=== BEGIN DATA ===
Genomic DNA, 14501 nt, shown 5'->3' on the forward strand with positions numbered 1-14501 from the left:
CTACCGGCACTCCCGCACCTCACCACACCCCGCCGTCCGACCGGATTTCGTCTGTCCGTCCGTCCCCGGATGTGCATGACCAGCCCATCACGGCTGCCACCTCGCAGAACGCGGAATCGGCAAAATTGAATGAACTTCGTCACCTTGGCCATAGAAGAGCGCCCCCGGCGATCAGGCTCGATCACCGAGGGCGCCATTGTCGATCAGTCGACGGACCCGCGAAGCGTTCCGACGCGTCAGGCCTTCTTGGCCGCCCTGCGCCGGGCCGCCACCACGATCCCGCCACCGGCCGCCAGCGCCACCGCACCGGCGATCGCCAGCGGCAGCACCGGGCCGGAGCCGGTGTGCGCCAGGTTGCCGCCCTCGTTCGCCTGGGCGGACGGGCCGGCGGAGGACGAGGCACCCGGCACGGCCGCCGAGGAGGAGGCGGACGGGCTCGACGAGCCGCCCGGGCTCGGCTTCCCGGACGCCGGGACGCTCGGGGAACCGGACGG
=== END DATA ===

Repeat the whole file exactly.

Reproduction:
Genomic DNA, 14501 nt, shown 5'->3' on the forward strand with positions numbered 1-14501 from the left:
CTACCGGCACTCCCGCACCTCACCACACCCCGCCGTCCGACCGGATTTCGTCTGTCCGTCCGTCCCCGGATGTGCATGACCAGCCCATCACGGCTGCCACCTCGCAGAACGCGGAATCGGCAAAATTGAATGAACTTCGTCACCTTGGCCATAGAAGAGCGCCCCCGGCGATCAGGCTCGATCACCGAGGGCGCCATTGTCGATCAGTCGACGGACCCGCGAAGCGTTCCGACGCGTCAGGCCTTCTTGGCCGCCCTGCGCCGGGCCGCCACCACGATCCCGCCACCGGCCGCCAGCGCCACCGCACCGGCGATCGCCAGCGGCAGCACCGGGCCGGAGCCGGTGTGCGCCAGGTTGCCGCCCTCGTTCGCCTGGGCGGACGGGCCGGCGGAGGACGAGGCACCCGGCACGGCCGCCGAGGAGGAGGCGGACGGGCTCGACGAGCCGCCCGGGCTCGGCTTCCCGGACGCCGGGACGCTCGGGGAACCGGACGG